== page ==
1 Oranje Benefit Society v Central Merchant Bank Ltd 1976 (4) SA 659 (A) deals with ultra vires contracts entered into by society officials/directors with a third party. The word director does not appear in Section 1 of the Friendly Society Act 25 of 1956. The Act only defines an officer, which includes any person/member appointed to manage the affairs of the society; Ex Parte Steenkamp 1996 (3) SA 822 (W) deals with the legal requirements for voluntary sequestration of a natural person's estate, while a policy issued by a friendly society is excluded from the estate to be sequestrated; Family Benefit Friendly Society v Commissioner for Inland Revenue 1995 (4) SA 120 (T) where a society has not gone into business but asks the court for an opinion on a tax matter should the society decide to conduct business. Mouton v Die Mynwerkersunie 1977 (1) SA 119 (A) where a person approached a society for a loan to develop property. The society could not grant the loan but nevertheless used its creditworthiness to assist the person in obtaining cash. The society's constitution should permit loans or grant the circumstances under which loans could be granted; Volkskas Beleggingskorporasie v Oranje Benefit Society 1978 (1) SA 45 (A) where any loan granted ultra vires allows the society to claim back any money paid plus interest; Central Merchant Bank Ltd v Oranje Benefit Society 1975 (4) SA 588(C) refers also to ultra vires loans as decided in the previous matter; See in general Swart & Lawack-Davids 'Understanding the South African Financial Markets: An Overview of the Regulators' 2010 Obiter 619-637; Mpedi & Millard 'Bridging the GAP: The Role of Micro-Insurance in a Comprehensive Social-Protection System in South Africa' 2010 Obiter 497517; D Millard 'For Whom the Bell Tolls ... Interplay between Law of Delict and Social Security Law in Three Modern Compensation Systems' 2010 TSAR 532-557; See in general Von Nessen 'Financial Services Reform: What can be Learned from the Australian Experience?' 2006 TSAR 64-82. While this article is interesting, nevertheless, the requirements of product disclosure and or disclosure of financial services rendered are not applicable to friendly societies in terms of the Friendly Society Act 1956; See in general as to the first friendly society in South Africa as a 'medical scheme' in McLeod 'Mutuality and Solidarity in Healthcare in South Africa' 2005 South African Actuarial Journal 135-167.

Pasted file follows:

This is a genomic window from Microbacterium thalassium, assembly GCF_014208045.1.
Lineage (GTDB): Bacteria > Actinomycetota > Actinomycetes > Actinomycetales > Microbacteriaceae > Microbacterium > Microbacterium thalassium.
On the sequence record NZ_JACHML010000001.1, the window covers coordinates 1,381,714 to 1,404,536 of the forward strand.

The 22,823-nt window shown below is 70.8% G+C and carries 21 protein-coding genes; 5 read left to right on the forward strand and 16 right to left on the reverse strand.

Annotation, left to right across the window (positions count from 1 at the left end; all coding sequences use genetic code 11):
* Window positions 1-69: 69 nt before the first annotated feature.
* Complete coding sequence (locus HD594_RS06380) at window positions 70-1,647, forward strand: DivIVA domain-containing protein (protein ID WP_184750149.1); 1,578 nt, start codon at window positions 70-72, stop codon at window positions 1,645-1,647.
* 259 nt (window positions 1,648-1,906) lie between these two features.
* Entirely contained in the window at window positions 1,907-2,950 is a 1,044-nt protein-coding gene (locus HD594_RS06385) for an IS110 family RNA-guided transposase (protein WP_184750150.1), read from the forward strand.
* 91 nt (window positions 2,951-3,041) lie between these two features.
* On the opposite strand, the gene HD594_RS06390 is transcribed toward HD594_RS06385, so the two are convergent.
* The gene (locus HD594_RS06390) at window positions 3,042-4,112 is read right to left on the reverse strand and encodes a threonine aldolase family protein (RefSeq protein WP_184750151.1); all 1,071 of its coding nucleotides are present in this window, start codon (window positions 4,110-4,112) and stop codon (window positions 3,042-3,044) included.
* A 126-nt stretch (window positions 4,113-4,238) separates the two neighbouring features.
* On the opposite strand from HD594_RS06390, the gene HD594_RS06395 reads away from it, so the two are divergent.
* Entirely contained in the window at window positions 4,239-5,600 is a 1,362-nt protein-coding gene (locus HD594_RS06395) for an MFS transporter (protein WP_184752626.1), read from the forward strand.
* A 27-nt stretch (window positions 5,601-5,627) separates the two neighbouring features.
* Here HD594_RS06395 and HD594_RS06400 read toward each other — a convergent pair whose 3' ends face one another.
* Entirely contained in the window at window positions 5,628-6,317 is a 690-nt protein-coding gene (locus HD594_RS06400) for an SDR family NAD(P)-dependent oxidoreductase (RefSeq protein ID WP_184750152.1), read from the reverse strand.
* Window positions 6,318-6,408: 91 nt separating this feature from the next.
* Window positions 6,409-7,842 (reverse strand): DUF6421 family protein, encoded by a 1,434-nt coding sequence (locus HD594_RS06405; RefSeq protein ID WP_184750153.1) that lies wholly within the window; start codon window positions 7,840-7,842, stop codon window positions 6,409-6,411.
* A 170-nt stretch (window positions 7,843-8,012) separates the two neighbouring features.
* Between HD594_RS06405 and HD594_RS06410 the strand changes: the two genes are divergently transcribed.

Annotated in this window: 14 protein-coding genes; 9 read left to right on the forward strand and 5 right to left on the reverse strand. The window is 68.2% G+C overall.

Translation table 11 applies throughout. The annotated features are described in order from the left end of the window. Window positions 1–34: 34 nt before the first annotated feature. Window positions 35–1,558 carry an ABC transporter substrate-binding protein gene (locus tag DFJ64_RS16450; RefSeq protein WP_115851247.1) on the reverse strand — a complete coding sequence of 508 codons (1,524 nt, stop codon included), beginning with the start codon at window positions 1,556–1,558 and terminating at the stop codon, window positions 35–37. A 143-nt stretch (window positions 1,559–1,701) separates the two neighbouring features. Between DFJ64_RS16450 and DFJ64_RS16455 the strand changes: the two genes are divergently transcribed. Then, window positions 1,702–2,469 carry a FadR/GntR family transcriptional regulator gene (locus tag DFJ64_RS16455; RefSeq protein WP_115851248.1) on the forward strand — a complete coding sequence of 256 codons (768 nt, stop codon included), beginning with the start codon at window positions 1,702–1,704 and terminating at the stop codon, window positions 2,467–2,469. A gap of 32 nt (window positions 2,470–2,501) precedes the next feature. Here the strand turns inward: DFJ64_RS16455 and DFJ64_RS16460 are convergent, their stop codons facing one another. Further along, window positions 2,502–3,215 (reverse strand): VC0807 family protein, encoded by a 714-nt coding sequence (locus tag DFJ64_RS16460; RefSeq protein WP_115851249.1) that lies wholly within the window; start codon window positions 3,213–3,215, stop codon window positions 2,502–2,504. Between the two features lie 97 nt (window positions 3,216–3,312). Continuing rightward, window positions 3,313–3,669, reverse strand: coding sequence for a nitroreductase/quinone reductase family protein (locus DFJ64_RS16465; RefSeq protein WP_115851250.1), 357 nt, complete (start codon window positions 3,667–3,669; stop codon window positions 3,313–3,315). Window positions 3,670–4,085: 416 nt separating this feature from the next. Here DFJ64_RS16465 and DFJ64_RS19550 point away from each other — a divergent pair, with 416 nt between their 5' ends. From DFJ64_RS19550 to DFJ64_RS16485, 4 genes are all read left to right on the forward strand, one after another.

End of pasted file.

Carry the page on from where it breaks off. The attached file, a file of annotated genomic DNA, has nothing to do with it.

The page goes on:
2 Section 2 deals with general society benefits or products, for example, funeral costs etcetera. Section 18 deals with the payment of members' benefits to members' beneficiaries or nominees and section 19 deals with benefit payments of children under the age of 14 years, who have died.
3 See for example the Short Term Insurance Act 53 of 1998 section 7(2)b.
4 The regulation of the maximum amount of benefits payable in the Short Term Insurance Act is based on section 7(2)b of the Act and authorises the Minister of Finance to determine the maximum amount of benefits payable to society members. For example, the Minister signed or authorised a notice on the 1 March 2008 which limits the maximum amount of money payable to society members to R7500.
5 Originally published in Government Gazette 1409 of 1966/03/25 as various Government Gazette amendments in Government Gazette 9437 of 1984/ 09/28, Government Gazette 12079 of 1989/09/1, Government Gazette 13536 of 1991/09/27, Government Gazette 14572 of 1993/02/12, Government Gazette 20057 of 1999/05/14 and Government Gazette 28627 of 2006/03/17.
6 Government Gazette 1409 of 1966/03/25, for example, indicates the preferred disclosure of different benefits paid in the financial statements.
7 For example, section 7 which was published in Government Gazette 1409 of 1966/03/25 requires total sick pay benefits paid. Section 1 requires income or gross premium received. It is thus possible to specify gross premium in the aggregate or be product specific in relation to claims paid out to members.
8 Section 1 of the Insurance Bill defines a cell structure, etcetera.
9 See www.treasury.gov.za/publications/other/MicroinsuranceRegulatoryFramework/Policy %20Document%20Micro%20Insurance.pdf (accessed 2016-01-01).
10 Van der Merwe 'Die Stokvel 'n Ondernemingsregtelike Studie' 1996 Transactions of the Centre for Business Law 4.
11 See Section 1 of the Insurance Bill for various definitions to cell structure etcetera; See Friendly Society Act section 39, which defines a central society.
12 The researchers signed a confidentiality agreement and cannot disclose the names of the insurers consulted. The formulae employed by different insurers vary from one insurer to another. Mostly the insurers will rely on a contractual clause to allow them to deduct any discretionary costs associated with the business scheme.